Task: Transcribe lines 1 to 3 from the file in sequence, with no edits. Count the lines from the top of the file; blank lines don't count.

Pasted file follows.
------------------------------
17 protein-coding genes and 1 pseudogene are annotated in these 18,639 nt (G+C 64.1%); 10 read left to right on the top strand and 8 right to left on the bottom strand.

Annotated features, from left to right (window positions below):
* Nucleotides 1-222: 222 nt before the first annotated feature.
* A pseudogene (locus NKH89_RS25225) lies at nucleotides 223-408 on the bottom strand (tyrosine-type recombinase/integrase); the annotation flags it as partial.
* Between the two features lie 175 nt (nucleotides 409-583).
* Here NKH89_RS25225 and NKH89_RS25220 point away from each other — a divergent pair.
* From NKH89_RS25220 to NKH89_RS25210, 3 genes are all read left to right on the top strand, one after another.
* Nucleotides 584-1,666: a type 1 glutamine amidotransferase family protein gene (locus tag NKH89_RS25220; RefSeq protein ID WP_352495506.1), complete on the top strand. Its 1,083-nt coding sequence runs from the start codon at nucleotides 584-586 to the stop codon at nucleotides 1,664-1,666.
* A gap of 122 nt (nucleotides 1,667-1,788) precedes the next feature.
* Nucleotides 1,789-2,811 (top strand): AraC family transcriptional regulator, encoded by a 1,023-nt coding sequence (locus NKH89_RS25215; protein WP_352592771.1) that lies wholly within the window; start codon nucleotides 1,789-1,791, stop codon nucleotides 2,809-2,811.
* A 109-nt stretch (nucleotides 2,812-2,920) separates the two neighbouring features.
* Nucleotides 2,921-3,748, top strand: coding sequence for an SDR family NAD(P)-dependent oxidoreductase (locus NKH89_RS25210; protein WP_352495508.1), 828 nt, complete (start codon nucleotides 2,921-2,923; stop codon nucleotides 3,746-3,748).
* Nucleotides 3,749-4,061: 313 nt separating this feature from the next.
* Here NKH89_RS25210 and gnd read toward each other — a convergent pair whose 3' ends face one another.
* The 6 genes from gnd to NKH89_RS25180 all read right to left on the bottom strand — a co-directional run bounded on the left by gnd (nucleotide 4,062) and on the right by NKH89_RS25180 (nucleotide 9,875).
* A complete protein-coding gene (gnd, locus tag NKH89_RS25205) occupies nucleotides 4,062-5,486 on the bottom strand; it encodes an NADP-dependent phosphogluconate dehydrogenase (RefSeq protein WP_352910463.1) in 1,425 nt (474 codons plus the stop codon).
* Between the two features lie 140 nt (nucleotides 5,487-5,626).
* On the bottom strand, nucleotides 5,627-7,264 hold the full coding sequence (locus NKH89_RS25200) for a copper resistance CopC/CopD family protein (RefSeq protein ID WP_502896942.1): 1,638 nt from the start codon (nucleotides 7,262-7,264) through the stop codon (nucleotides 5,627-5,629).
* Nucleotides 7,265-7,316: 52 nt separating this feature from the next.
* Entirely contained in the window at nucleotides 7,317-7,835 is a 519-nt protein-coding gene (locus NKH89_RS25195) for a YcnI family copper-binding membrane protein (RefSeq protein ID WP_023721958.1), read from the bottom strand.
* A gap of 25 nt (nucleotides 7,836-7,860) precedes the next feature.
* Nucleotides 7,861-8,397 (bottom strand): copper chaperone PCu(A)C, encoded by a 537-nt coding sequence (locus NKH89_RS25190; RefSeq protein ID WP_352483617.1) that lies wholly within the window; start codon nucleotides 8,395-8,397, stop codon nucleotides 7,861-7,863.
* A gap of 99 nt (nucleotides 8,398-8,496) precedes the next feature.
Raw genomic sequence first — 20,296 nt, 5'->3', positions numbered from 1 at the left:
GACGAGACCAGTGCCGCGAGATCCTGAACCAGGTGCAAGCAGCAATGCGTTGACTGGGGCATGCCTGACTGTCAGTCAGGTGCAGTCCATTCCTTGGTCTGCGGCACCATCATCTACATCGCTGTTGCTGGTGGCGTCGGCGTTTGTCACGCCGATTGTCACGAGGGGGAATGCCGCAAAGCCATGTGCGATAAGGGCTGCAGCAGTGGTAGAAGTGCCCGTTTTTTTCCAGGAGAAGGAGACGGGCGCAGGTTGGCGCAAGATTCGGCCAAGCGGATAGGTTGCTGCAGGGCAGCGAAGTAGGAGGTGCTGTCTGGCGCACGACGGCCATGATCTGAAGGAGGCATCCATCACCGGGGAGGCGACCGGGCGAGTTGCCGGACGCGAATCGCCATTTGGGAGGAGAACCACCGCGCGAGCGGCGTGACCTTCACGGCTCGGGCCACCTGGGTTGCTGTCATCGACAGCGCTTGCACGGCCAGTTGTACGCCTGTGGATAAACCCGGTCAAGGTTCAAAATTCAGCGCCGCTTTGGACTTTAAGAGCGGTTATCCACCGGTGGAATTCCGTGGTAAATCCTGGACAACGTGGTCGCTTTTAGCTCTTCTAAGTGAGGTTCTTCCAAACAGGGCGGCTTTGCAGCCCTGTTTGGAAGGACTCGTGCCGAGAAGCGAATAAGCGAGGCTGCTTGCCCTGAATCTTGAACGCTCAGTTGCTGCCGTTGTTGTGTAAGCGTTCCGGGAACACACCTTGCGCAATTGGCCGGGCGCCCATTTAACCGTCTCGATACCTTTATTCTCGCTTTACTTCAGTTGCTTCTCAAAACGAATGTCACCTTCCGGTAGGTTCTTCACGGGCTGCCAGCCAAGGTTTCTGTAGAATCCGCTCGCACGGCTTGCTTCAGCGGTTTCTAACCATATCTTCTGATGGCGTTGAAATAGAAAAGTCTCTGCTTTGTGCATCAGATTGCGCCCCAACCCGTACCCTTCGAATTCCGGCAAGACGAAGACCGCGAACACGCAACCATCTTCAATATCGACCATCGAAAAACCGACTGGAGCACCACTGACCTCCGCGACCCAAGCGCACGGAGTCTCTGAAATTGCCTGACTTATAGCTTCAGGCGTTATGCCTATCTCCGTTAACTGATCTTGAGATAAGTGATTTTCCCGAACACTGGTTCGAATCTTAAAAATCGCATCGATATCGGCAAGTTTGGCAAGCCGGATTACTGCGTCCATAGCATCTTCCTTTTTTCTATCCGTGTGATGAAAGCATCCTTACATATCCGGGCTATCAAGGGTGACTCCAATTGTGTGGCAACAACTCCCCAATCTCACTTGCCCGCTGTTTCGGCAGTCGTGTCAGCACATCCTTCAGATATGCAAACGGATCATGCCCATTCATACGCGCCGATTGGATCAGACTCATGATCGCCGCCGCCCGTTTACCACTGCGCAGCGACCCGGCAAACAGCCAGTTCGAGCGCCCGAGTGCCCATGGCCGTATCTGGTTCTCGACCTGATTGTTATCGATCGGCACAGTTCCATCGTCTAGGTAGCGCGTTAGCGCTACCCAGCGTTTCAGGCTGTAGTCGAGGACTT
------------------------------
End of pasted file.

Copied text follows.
17 protein-coding genes and 1 pseudogene are annotated in these 18,639 nt (G+C 64.1%); 10 read left to right on the top strand and 8 right to left on the bottom strand.

Annotated features, from left to right (window positions below):
* Nucleotides 1-222: 222 nt before the first annotated feature.